NMSU looks to create more eco-friendly campus in lieu of recently-celebrated Earth Day

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NMSU looks to create more eco-friendly campus in lieu of recently-celebrated Earth Day

NMSU students are working to create a 100 percent solar powered campus by 2050.

NMSU students are working to create a 100 percent solar powered campus by 2050.

Mitchell Allred

NMSU students are working to create a 100 percent solar powered campus by 2050.

Mitchell Allred

Mitchell Allred

NMSU students are working to create a 100 percent solar powered campus by 2050.

Questions of how New Mexico State University may better address sustainability in their practices have arisen with the passage of Earth Day April 22.  

The first Earth Day was scheduled to take place in the spring of 1970 by Senator Gaylord Nelson, who wanted to call attention to the lack of environmental regulations in federal law.  

As mentioned by the Environmental Protection Agency, over 20 million Americans participated in the celebration of the first Earth Day. The EPA was established later that year by President Richard Nixon, with the approval of the House and Senate. 

Since Joni Newcomers retirement last fall, activity by the NMSU Office of Sustainability has lessened as they undergo a change in leadership. The office has not formally participated in the annual Earth Day Fair held at the Plaza de Las Cruces since 2017, despite attendance by some staff members in the last two years. 

In her years of serving as facilities sustainability manager, Newcomer launched nine initiatives for the Office of Sustainability to improve upon: relationships, energy reduction, waste reduction, water, climate, food and health, green buildings, social justice and transportation.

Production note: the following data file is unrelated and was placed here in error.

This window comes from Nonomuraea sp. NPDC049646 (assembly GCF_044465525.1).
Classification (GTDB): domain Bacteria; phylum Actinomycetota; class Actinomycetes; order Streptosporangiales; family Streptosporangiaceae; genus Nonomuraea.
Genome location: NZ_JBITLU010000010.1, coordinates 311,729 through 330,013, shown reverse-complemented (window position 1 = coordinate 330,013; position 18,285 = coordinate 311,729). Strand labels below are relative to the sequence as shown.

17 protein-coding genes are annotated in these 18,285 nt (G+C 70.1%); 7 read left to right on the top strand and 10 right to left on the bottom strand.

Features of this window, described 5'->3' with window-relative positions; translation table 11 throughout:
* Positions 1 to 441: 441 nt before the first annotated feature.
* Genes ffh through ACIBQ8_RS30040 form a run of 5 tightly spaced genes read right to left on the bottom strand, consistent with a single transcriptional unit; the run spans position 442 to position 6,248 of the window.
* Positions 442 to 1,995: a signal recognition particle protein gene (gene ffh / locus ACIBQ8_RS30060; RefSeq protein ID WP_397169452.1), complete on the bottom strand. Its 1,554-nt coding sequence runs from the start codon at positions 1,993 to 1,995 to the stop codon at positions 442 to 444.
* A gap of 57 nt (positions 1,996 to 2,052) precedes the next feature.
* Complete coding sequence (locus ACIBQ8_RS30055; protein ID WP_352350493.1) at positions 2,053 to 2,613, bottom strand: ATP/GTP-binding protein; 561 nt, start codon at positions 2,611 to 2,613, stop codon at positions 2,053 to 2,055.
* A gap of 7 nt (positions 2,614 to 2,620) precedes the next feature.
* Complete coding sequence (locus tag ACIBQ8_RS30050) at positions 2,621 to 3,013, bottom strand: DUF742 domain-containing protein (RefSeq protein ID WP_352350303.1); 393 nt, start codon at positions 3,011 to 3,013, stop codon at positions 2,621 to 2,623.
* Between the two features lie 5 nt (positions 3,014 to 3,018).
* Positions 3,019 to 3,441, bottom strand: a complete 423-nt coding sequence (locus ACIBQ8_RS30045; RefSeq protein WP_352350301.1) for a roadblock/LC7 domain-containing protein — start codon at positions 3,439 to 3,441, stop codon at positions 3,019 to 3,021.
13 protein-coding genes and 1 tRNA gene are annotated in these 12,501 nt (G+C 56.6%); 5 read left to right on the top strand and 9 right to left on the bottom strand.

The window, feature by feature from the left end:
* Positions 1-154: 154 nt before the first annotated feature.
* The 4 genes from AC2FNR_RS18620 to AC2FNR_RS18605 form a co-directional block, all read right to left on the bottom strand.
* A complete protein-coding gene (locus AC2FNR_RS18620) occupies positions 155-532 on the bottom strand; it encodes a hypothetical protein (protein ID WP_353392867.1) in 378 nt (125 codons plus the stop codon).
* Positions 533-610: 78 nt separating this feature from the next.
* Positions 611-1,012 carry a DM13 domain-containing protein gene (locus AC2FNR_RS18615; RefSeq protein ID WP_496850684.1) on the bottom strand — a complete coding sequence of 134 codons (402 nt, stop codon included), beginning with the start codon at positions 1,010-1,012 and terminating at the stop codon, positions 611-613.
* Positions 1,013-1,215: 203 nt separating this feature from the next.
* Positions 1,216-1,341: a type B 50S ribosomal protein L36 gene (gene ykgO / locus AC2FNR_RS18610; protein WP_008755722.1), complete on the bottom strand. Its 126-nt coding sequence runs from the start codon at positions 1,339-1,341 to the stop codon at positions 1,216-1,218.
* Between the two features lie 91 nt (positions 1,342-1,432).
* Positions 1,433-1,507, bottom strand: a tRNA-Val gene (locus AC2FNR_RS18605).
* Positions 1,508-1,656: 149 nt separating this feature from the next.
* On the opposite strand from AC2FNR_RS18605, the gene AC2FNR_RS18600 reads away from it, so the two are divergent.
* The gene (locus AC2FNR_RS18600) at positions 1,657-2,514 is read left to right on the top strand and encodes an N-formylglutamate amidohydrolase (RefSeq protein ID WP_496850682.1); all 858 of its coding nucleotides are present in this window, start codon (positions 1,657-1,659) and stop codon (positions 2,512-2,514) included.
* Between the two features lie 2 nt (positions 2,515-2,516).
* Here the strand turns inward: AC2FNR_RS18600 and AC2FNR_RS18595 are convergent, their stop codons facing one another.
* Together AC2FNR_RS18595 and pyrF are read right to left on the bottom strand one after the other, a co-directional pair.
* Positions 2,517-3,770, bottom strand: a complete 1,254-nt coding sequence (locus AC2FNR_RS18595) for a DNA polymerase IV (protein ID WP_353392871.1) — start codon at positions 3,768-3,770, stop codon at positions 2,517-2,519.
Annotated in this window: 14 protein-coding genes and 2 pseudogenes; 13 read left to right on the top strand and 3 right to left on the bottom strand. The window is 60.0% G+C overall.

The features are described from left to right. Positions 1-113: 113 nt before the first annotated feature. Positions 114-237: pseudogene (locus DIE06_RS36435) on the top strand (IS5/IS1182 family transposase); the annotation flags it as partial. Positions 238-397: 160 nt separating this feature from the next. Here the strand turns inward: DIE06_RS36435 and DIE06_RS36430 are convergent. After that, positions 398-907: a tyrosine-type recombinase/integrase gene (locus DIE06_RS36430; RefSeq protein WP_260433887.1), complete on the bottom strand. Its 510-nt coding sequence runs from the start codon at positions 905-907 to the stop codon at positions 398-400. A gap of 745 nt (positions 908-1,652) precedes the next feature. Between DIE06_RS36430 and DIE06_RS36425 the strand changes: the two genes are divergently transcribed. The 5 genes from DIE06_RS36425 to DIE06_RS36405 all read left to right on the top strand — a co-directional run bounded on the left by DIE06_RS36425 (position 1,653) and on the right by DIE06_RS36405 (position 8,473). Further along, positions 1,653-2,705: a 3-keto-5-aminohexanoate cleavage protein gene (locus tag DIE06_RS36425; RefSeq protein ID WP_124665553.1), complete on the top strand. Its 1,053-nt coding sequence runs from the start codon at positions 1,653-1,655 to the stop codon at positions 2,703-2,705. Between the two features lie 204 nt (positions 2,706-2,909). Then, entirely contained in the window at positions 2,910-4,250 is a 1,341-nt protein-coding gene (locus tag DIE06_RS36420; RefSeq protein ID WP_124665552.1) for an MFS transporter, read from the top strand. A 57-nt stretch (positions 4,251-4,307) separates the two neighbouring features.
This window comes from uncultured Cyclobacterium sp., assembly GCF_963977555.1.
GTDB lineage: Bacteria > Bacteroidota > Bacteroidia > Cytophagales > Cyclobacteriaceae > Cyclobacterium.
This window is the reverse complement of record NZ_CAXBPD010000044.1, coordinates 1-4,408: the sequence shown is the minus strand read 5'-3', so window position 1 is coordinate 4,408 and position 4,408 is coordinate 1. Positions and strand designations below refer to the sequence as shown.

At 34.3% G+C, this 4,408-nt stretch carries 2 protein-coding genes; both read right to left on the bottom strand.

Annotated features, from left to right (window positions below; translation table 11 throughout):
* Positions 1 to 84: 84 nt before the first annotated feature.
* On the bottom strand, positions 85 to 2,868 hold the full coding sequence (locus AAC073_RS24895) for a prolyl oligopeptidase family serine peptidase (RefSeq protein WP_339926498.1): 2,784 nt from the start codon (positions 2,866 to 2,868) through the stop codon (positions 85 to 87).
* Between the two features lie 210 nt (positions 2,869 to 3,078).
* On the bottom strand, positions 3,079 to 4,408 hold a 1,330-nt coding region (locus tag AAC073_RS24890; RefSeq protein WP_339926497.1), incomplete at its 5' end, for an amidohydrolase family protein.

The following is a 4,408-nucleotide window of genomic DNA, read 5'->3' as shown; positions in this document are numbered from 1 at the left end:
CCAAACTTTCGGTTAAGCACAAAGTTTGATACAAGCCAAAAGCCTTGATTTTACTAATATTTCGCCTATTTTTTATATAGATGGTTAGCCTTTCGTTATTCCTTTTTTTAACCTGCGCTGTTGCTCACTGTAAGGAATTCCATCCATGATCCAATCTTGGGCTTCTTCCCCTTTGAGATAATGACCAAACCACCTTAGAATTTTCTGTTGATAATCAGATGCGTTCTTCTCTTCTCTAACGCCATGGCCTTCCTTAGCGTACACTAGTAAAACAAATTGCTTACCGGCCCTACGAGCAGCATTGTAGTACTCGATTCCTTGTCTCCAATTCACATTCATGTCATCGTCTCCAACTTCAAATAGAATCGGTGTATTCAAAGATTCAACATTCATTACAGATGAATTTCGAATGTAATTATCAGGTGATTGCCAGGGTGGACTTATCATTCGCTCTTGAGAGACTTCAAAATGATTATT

Allison Jenks, who has replaced Newcomer as Facilities Sustainability Manager, said one of her goals for the Office of Sustainability is to recreate an environment where students, staff and faculty may come in and voice their ideas and concerns.  

Jenks also noted several recent transitions by NMSU in order to make the campus more eco-friendly. 

All of our new buildings over a certain size are required to be lead silver and for any buildings below that size we still try to incorporate green building practices. We also finished the STARS report, which is the Sustainability Tracking Assessment Rating System and received gold, which is really awesome,Jenks said.  

For Jenks, green-building practices is ensuring energy efficiency, water efficiency, that a buildings heating, ventilation and air conditioning system (HVAC) is properly sized and that the materials being produced do not off-gas, or emit byproducts. 

Jenks, who was in attendance at this years Earth Day Fair but not tabling, commented on the variety of people and organizations participating. 

Las Cruces has a Sustainability Manager that was there along with a bunch of quote-on, What do you think the city should work on?, NMSU had different departments there in addition to a lot of non-profits just all working on and discussing different hiking hazards, native plants, and all sorts of stuff,Jenks said. 

Though the Office of Sustainability is adjusting to new leadership, its transition has not forestalled progress on sustainable practices in other departments. 

Because of the work of NMSU graduate students and two Environmental Engineering professors, NMSUs College of Engineering may soon be making great strides towards sustainability. 

According to a press release by the College of Engineering, a team consisting of NMSU graduate students and Environmental Engineering professors Pei Xu, Ph.D. and Nirmala Khandan are currently working on a pilot-scale research project at the Jacobs A. Hands Wastewater Treatment Facility.  

Their research involves the development of a water treatment process that would turn urban wastewater into drinking water while also allowing for the production of algal biomass to be used as fertilizer and biofuel. 

The press release notes that, based on a technique created by Khandan himself, wastewater travels into bioreactors that utilize algae to convert carbon, nitrogen, and phosphorous into biological matter. A second treatment process undertakes the algal-induced waste to separate the water from the algal material.  

Xu told the Engineering Media that the removal of algae from the wastewater is challengingand that in order to transfer the water back into the river, it cannot be full of algae,thereby providing an incentive to use the algae for fertilizer and biomass production. 

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